State capture is so common in Africa that it is not just a salient SA issue but also the continent’s greatest criminal challenge. Under the Covid-19 pandemic, state-embedded corruptors are expanding their influence to promote all forms of syndicate crime.
According to Enact’s latest annual crime trends, Enact is an EU-funded observer of transborder criminality in Africa and is partnered by Interpol. The report examines 10 key criminal activity. As marketshuman trafficking; human Smuggling; The Arms Trade; The Stealing of Fauna, Flora, and Unrenewable Resources; and the Production and Distribution of Heroin, Cocaine, Cannabis, and Synthetic Drugs
Africa’s criminal markets are significant. According to estimates, illegal logging in Africa is worth approximately $17bn per year. Untaxed gold exports from Ghana cost more than $6bn per year. West Africa is hit with $2.3bn in lost revenue due to illegal, unregulated, or unreported fishing. Counterfeit antimalarial drugs are worth more that $400m per year. Cybercrime costs Africa $895m annually. Libyan refined fuel theft is estimated at $200m per year.
The Sahel and Forest Belt of East Africa are the most dangerous regions. Crime has soared in Kenya and Ghana, while Nigeria and the Democratic Republic of the Congo rank among the top five criminally infected countries in the world.
The report also examines criminal actors. It is here that state-embedded criminals are highlighted. While insurgencies, criminal militias, and other criminal actors play an important part in the criminal landscape in Africa, it is state actors who are the most dominant vectors for organised crime, facilitating and even participating in illicit economies across the continent.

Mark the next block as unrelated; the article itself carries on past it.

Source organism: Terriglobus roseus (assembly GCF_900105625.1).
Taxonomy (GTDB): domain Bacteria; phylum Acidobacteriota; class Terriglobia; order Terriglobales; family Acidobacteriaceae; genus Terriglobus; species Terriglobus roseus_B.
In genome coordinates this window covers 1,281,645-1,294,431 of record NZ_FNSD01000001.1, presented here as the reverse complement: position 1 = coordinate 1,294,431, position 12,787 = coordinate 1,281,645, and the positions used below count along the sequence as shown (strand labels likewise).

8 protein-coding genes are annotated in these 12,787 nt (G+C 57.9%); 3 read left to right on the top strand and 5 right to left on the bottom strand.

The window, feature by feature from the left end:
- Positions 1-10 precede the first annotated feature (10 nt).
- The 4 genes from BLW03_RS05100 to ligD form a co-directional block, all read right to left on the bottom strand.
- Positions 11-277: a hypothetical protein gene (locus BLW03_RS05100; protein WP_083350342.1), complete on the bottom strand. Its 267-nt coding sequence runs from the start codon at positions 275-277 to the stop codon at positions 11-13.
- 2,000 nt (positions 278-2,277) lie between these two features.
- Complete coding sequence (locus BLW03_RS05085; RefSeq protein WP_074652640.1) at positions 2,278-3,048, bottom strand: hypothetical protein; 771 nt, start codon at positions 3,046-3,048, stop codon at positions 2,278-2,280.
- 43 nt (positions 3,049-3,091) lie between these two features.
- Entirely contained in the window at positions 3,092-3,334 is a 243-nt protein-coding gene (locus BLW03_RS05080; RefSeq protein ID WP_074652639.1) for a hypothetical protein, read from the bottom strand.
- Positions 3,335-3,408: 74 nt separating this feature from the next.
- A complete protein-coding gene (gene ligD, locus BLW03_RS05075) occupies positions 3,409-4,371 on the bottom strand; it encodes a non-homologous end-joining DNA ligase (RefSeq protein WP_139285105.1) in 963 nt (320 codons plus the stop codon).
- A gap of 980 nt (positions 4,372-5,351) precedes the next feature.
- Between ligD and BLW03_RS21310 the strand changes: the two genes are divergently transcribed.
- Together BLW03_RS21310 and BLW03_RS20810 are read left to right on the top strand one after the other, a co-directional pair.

SA ranks fifth on the continent in terms of the pervasiveness and severity of its criminality. It is behind the DRC in worst, Nigeria, Zimbabwe, and Kenya. The report states that SA’s overall trend from 2002 to 2020 (2002-2020), is one of worsening instability.
The Zondo inquiry into state-capture was a positive sign. However, there are still high-level, middle- and lower-ranking state actors in all SA criminal markets. There is widespread corruption within many state departments, including at high levels in the police, prosecution and prison services.
These countries are rare examples of countries that have high institutional and social resilience to criminality. But they are also plagued with corruption and syndicate crime. These countries tend not to [have]Large, potential domestic markets, and a highly developed infrastructure are all factors that criminal economies can exploit.
The best people to prevent criminals from accessing infrastructure are corrupt politicians and unelected officers: There are many countries in Africa, including Nigeria and South Africa, where state-embedded actors exert a significant influence over society and state institutions. However, these countries have relatively high resilience scores and have built up a greater ability to respond to organised crimes than most African states.
In countries like these, a foundation of stronger institutions, supported by integrity-minded officials, coexists and fights, sometimes successfully, corruption.
The report warned that although developed financial and banking sector facilitate illicit financial flows and money launder such as in Seychelles, they weren’t included in the report. This is unfortunate because untaxed revenue can be equivalent to as much at 11.6% of subsaharan trade according to Thomson Reuters.